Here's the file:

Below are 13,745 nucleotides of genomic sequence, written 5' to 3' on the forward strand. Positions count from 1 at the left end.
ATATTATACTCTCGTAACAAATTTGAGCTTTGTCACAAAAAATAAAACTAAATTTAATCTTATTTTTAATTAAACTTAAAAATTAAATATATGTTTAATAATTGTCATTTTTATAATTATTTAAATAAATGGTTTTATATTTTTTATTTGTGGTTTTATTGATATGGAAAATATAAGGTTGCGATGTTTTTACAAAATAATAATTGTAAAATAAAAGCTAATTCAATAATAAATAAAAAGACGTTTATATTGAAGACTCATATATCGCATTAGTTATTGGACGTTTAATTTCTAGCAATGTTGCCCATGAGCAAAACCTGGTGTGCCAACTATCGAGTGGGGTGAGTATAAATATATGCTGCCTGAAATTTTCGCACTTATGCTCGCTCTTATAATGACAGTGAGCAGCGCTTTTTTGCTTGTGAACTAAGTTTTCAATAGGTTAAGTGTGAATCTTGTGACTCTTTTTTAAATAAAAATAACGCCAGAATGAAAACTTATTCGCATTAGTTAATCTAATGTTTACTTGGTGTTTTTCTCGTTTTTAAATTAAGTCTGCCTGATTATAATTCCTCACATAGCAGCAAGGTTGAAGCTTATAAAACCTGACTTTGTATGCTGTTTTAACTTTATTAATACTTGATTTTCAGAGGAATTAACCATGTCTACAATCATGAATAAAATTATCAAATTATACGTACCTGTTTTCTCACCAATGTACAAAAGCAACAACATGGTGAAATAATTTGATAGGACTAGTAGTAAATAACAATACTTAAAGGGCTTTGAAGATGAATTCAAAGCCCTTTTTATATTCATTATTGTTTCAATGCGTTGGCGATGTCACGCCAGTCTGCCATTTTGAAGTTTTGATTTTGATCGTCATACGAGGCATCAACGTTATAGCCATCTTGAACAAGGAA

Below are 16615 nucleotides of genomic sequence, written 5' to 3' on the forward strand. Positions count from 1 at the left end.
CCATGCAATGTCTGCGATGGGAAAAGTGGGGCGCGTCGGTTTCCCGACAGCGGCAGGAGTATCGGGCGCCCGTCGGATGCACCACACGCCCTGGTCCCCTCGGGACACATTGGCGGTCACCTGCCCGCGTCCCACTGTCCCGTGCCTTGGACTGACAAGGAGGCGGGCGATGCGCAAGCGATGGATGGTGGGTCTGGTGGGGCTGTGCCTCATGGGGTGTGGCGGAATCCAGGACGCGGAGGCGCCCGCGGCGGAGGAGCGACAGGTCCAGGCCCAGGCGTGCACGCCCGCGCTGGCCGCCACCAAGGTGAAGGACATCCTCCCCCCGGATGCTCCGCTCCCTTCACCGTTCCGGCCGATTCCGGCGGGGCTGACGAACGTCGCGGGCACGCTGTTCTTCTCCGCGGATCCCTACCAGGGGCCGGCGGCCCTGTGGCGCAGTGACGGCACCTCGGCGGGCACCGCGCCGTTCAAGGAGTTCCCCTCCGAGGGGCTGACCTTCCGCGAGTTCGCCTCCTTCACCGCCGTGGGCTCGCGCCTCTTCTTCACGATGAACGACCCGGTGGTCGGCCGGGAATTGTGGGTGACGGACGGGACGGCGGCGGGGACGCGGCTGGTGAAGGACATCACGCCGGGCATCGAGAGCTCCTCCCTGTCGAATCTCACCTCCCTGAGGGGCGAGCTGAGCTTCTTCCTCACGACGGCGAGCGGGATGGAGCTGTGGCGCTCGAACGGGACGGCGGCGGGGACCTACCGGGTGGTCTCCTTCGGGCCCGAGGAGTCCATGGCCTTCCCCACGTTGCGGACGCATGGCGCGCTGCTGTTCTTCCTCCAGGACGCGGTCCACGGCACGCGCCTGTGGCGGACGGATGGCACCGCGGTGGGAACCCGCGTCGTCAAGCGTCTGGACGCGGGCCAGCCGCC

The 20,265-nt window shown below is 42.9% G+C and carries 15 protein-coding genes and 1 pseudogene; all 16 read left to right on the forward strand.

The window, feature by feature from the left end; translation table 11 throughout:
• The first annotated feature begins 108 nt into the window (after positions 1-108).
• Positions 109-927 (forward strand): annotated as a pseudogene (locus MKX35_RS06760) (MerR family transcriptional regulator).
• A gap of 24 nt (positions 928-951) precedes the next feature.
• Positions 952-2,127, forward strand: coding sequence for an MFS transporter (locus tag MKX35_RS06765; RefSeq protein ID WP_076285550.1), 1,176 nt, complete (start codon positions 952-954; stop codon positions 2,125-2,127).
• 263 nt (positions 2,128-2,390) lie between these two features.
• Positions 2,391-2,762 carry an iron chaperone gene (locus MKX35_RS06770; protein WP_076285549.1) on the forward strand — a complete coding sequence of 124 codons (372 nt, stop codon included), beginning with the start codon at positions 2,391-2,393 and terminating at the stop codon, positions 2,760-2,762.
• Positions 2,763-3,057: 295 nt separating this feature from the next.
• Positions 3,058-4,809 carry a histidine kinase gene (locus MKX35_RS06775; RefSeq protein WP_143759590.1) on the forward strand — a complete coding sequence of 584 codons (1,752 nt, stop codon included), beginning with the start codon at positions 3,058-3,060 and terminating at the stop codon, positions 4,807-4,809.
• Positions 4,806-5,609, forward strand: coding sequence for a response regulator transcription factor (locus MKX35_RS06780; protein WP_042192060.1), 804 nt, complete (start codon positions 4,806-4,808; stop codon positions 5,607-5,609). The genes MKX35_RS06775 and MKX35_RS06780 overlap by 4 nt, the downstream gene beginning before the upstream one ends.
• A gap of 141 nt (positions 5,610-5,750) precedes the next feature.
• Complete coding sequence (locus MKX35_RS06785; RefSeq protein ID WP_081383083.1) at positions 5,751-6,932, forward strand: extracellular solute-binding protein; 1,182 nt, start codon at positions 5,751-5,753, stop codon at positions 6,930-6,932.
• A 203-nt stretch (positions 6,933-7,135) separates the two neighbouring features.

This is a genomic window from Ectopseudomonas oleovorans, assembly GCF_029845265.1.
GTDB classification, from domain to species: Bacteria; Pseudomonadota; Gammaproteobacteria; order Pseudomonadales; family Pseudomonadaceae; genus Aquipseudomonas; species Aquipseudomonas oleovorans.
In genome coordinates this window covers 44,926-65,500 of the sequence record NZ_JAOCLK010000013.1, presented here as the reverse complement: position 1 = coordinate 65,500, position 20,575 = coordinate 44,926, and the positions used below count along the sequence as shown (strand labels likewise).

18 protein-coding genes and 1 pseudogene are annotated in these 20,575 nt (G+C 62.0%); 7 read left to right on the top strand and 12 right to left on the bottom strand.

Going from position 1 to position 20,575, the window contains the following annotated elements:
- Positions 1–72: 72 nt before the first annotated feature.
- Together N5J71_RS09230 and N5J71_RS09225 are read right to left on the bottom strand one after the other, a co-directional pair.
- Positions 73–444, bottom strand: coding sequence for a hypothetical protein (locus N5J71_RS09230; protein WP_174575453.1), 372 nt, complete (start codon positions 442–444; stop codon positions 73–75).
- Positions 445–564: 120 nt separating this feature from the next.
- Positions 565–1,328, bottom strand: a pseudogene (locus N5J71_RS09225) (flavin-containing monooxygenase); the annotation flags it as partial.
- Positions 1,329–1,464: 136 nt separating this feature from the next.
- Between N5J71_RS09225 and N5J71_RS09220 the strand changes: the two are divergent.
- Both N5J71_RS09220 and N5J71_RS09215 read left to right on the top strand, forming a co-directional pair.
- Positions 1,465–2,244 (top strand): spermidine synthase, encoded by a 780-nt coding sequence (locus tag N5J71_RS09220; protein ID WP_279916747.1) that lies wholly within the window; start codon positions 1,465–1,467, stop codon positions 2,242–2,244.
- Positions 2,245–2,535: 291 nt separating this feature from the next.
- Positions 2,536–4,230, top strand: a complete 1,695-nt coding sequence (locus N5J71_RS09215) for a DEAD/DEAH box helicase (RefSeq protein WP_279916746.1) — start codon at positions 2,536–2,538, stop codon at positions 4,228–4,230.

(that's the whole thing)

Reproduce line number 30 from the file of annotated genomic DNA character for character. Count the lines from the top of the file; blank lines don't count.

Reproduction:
- Between N5J71_RS09225 and N5J71_RS09220 the strand changes: the two are divergent.